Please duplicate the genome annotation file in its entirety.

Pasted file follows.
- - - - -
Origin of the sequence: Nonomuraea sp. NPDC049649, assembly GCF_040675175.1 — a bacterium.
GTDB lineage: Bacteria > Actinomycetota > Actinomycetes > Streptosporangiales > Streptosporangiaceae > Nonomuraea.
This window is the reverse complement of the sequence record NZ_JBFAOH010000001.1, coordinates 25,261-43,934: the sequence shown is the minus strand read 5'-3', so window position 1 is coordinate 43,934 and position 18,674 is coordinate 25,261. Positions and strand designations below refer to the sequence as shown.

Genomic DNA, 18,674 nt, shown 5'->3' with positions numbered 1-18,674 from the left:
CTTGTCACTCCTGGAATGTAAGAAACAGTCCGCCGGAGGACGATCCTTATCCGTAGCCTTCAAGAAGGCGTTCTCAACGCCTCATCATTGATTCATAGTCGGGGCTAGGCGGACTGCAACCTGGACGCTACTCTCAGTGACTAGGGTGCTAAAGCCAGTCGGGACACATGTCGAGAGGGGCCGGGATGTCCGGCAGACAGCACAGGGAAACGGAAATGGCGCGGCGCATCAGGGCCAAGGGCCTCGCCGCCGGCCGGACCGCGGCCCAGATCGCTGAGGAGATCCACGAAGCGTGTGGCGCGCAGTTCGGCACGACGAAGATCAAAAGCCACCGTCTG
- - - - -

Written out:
Origin of the sequence: Nonomuraea sp. NPDC049649, assembly GCF_040675175.1 — a bacterium.
GTDB lineage: Bacteria > Actinomycetota > Actinomycetes > Streptosporangiales > Streptosporangiaceae > Nonomuraea.
This window is the reverse complement of the sequence record NZ_JBFAOH010000001.1, coordinates 25,261-43,934: the sequence shown is the minus strand read 5'-3', so window position 1 is coordinate 43,934 and position 18,674 is coordinate 25,261. Positions and strand designations below refer to the sequence as shown.

Genomic DNA, 18,674 nt, shown 5'->3' with positions numbered 1-18,674 from the left:
CTTGTCACTCCTGGAATGTAAGAAACAGTCCGCCGGAGGACGATCCTTATCCGTAGCCTTCAAGAAGGCGTTCTCAACGCCTCATCATTGATTCATAGTCGGGGCTAGGCGGACTGCAACCTGGACGCTACTCTCAGTGACTAGGGTGCTAAAGCCAGTCGGGACACATGTCGAGAGGGGCCGGGATGTCCGGCAGACAGCACAGGGAAACGGAAATGGCGCGGCGCATCAGGGCCAAGGGCCTCGCCGCCGGCCGGACCGCGGCCCAGATCGCTGAGGAGATCCACGAAGCGTGTGGCGCGCAGTTCGGCACGACGAAGATCAAAAGCCACCGTCTG